Watch it: Corsage, in theaters

⭐⭐⭐⭐☆ Avatar: The Way of Water, PG-13

Welcome back to the distant moon Pandora, the paradise of the saintly, otherworldly Na’vi people, menaced by nasty, gnarly Col. Miles Quaritch. The sequel to the biggest film hit ever boasts whale-like tulkun, skimwings, ilus and ikran, dragon-like predators that make the fire-breathing beasts in Game of Thrones seem like beagles. Director James Cameron completely succeeds at world building — he’s the Jacques Cousteau of CGI undersea photography. Why is it a lock for a visual effects Oscar? Because it may be the movie that most exemplifies why we should go out to the theater for that big-screen, big special effects experience. Who doesn’t love iridescent sea creatures, fiery cinders and weapons poking into the theater through the magic of 3D? If there’s only one movie you put on pants and leave the house for, this one is it for the visuals alone. —T.M.A.

Watch it: Avatar: The Way of Water, in theaters

⭐⭐⭐⭐☆ The Whale, R

After decades off Hollywood’s radar, Brendan Fraser leaps back into the spotlight as a front-runner for the best actor Oscar, playing Charlie, an online college writing teacher who left his wife for a man. His lover died, and he treated his grief by overeating to the point of dangerous obesity. His late lover’s sister (Hong Chau) visits to harangue and take care of him. His enraged ex-wife (formidable Samantha Morton) gives him bad vibes, as does his neglected, remarkably nasty teen daughter (Sadie Sink). A young missionary from a local cult (Ty Simpkins) tries to redeem Charlie, or rather himself. It’s as grueling and overwrought as director Darren Aronofsky’s Black Swan but not excruciating like his notorious Jennifer Lawrence film Mother! What makes it a must-see is Fraser’s daring, difficult, deeply moving performance as an infinitely kind and regretful man at the end of his rapidly fraying rope. —T.A.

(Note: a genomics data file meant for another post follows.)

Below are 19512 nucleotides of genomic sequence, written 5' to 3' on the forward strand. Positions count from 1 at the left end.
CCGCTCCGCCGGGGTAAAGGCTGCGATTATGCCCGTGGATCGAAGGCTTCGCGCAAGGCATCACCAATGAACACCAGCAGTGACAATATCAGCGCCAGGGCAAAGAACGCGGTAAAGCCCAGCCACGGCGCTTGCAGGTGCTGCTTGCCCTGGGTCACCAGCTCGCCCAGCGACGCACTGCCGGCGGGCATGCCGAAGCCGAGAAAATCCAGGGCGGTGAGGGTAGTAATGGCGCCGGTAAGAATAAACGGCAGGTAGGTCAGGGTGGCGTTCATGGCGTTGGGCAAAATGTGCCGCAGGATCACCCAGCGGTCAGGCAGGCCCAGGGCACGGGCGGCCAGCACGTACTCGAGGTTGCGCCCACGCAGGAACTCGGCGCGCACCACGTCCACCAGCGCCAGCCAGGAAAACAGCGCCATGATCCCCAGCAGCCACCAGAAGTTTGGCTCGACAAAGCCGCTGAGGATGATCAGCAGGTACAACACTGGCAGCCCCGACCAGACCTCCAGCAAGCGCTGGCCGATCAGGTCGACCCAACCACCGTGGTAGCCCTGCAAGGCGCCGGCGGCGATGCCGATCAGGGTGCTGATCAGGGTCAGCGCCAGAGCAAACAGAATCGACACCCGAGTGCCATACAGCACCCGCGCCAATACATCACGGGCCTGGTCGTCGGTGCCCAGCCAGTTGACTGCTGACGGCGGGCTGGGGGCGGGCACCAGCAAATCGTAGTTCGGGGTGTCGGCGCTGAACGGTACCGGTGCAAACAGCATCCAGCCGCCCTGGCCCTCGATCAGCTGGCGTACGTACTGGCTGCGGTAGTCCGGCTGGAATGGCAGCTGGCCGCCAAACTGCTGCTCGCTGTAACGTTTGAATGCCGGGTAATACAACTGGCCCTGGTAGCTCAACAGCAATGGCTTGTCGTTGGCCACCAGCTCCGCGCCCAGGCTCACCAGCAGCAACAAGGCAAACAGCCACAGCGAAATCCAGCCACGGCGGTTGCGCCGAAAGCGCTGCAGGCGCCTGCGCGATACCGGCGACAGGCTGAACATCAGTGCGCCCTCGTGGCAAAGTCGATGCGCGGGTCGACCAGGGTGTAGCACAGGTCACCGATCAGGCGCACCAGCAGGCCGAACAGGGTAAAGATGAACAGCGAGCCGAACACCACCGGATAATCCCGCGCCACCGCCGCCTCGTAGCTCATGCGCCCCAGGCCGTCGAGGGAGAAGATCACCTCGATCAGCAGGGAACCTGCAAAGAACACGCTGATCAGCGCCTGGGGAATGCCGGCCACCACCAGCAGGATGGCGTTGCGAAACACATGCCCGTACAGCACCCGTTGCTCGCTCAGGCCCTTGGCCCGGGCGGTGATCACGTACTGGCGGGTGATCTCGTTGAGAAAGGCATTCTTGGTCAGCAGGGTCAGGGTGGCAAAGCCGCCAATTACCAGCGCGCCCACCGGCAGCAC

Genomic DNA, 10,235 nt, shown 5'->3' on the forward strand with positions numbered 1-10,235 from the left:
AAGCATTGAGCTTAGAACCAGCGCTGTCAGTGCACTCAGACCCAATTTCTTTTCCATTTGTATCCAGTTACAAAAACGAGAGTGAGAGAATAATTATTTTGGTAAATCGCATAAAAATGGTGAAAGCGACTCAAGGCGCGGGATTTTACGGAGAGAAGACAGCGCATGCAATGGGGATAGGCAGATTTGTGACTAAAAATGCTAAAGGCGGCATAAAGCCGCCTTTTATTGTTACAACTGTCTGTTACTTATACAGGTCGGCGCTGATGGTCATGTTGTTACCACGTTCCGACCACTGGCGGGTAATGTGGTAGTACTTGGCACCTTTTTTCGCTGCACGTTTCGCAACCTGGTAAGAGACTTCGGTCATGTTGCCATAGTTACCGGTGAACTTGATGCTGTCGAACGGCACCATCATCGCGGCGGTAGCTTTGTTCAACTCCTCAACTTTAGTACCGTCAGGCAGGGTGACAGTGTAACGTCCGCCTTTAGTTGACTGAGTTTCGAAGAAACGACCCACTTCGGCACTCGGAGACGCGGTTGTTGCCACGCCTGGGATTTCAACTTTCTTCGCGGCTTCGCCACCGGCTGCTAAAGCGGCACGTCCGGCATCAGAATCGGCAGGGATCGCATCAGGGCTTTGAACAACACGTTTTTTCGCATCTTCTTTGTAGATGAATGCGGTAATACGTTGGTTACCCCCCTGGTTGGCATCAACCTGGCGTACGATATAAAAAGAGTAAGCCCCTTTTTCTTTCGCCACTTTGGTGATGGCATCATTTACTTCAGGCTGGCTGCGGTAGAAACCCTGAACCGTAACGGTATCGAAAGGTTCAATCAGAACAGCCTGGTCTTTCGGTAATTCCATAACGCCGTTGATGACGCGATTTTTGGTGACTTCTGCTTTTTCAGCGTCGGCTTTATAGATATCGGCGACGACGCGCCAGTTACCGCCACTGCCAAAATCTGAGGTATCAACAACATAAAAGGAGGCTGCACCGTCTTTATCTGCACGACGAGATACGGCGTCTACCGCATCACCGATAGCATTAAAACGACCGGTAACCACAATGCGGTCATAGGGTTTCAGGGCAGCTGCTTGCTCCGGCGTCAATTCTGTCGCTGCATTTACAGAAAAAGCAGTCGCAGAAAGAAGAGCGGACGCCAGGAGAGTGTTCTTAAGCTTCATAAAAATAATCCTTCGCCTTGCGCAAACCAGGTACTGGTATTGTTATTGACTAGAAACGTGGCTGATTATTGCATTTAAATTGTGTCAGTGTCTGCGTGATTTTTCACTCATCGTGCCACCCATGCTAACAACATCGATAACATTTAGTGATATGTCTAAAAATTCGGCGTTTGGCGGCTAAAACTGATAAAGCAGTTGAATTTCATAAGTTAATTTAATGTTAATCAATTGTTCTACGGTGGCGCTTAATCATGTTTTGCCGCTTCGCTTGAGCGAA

Watch it: The Whale, in theaters

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Neil Young: Harvest Time, Unrated

If you liked The Beatles: Get Back, try Neil Young’s documentary about the making of his 1972 smash hit Harvest, an album so good, Dylan complained that Young was invading “my thing.” Young tapped a similar vein of Americana in immortal tunes like “Heart of Gold,” “Old Man,” “The Needle and the Damage Done” and “Are You Ready for the Country?” Seeing his creative process in a movie that takes you back to a groovier time is wonderful. It’s only screening in limited theaters starting Dec. 1. If you can’t make it to the movie, there’s a 50th-anniversary boxed set of the album, released Dec. 2, which also includes performances from his 1971 BBC concert.

Watch it: Neil Young: Harvest Time, in limited theaters

Don’t miss this: Neil Young on His New ‘World Record,’ Beck NFL Controversy and Converting Kanye to Climate Action

⭐⭐⭐⭐⭐ Black Panther: Wakanda Forever, PG-13

In the most eagerly anticipated superhero movie of all, Queen Ramonda (Angela Bassett), Shuri (Letitia Wright), War Dog Nakia (Lupita Nyong’o) and Everett Ross (Martin Freeman)  fight to protect Africa’s best-kept-secret kingdom. Instead of recasting the first film’s central role of King T’Challa after beloved star Chadwick Boseman died of cancer, the sequel makes the character’s death an emotional engine driving the plot. Nyong’o said this “put our grief to good use.”​